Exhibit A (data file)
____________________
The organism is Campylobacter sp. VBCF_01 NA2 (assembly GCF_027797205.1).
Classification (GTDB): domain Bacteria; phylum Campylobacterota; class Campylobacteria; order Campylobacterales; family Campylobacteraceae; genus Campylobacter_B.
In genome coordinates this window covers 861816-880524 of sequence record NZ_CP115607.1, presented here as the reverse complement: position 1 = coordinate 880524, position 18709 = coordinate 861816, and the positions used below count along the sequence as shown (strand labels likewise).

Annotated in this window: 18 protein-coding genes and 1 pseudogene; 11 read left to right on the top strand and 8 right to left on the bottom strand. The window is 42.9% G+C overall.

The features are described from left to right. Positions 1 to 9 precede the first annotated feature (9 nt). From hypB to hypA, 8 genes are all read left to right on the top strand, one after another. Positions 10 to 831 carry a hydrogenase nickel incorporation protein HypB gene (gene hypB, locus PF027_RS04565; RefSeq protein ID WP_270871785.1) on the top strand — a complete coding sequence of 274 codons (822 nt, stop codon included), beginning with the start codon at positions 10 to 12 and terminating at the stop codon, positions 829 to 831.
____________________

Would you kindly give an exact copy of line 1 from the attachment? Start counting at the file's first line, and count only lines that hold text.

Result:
The organism is Campylobacter sp. VBCF_01 NA2 (assembly GCF_027797205.1).